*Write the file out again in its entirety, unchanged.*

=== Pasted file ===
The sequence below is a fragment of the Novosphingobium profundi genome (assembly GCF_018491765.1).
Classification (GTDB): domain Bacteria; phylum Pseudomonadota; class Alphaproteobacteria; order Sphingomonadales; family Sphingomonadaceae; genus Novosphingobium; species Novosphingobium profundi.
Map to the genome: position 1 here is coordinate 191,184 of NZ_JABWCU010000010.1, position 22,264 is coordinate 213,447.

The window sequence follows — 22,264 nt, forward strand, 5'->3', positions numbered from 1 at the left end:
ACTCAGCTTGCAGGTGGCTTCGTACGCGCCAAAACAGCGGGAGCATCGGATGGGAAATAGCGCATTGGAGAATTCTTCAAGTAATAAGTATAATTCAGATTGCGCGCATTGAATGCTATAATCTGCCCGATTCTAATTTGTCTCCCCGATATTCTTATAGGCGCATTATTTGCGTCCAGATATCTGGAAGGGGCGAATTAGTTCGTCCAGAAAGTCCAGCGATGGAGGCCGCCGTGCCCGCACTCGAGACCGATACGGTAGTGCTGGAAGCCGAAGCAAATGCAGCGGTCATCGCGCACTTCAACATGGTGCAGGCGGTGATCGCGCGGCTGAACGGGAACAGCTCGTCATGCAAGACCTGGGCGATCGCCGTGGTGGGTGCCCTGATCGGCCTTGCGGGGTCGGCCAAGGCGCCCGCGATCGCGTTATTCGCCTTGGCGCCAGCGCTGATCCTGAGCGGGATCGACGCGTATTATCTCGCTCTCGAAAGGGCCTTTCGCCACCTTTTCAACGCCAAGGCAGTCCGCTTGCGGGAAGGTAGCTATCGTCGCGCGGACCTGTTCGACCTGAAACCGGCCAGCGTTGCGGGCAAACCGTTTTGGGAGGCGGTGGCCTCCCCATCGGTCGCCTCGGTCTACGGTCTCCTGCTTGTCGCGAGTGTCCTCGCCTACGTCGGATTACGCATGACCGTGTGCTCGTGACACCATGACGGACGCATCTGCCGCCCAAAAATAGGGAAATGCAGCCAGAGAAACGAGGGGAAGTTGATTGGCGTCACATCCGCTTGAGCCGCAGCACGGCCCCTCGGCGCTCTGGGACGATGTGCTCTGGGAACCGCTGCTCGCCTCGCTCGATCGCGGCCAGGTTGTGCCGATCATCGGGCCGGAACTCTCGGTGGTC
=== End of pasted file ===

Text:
The sequence below is a fragment of the Novosphingobium profundi genome (assembly GCF_018491765.1).
Classification (GTDB): domain Bacteria; phylum Pseudomonadota; class Alphaproteobacteria; order Sphingomonadales; family Sphingomonadaceae; genus Novosphingobium; species Novosphingobium profundi.
Map to the genome: position 1 here is coordinate 191,184 of NZ_JABWCU010000010.1, position 22,264 is coordinate 213,447.

The window sequence follows — 22,264 nt, forward strand, 5'->3', positions numbered from 1 at the left end:
ACTCAGCTTGCAGGTGGCTTCGTACGCGCCAAAACAGCGGGAGCATCGGATGGGAAATAGCGCATTGGAGAATTCTTCAAGTAATAAGTATAATTCAGATTGCGCGCATTGAATGCTATAATCTGCCCGATTCTAATTTGTCTCCCCGATATTCTTATAGGCGCATTATTTGCGTCCAGATATCTGGAAGGGGCGAATTAGTTCGTCCAGAAAGTCCAGCGATGGAGGCCGCCGTGCCCGCACTCGAGACCGATACGGTAGTGCTGGAAGCCGAAGCAAATGCAGCGGTCATCGCGCACTTCAACATGGTGCAGGCGGTGATCGCGCGGCTGAACGGGAACAGCTCGTCATGCAAGACCTGGGCGATCGCCGTGGTGGGTGCCCTGATCGGCCTTGCGGGGTCGGCCAAGGCGCCCGCGATCGCGTTATTCGCCTTGGCGCCAGCGCTGATCCTGAGCGGGATCGACGCGTATTATCTCGCTCTCGAAAGGGCCTTTCGCCACCTTTTCAACGCCAAGGCAGTCCGCTTGCGGGAAGGTAGCTATCGTCGCGCGGACCTGTTCGACCTGAAACCGGCCAGCGTTGCGGGCAAACCGTTTTGGGAGGCGGTGGCCTCCCCATCGGTCGCCTCGGTCTACGGTCTCCTGCTTGTCGCGAGTGTCCTCGCCTACGTCGGATTACGCATGACCGTGTGCTCGTGACACCATGACGGACGCATCTGCCGCCCAAAAATAGGGAAATGCAGCCAGAGAAACGAGGGGAAGTTGATTGGCGTCACATCCGCTTGAGCCGCAGCACGGCCCCTCGGCGCTCTGGGACGATGTGCTCTGGGAACCGCTGCTCGCCTCGCTCGATCGCGGCCAGGTTGTGCCGATCATCGGGCCGGAACTCTCGGTGGTC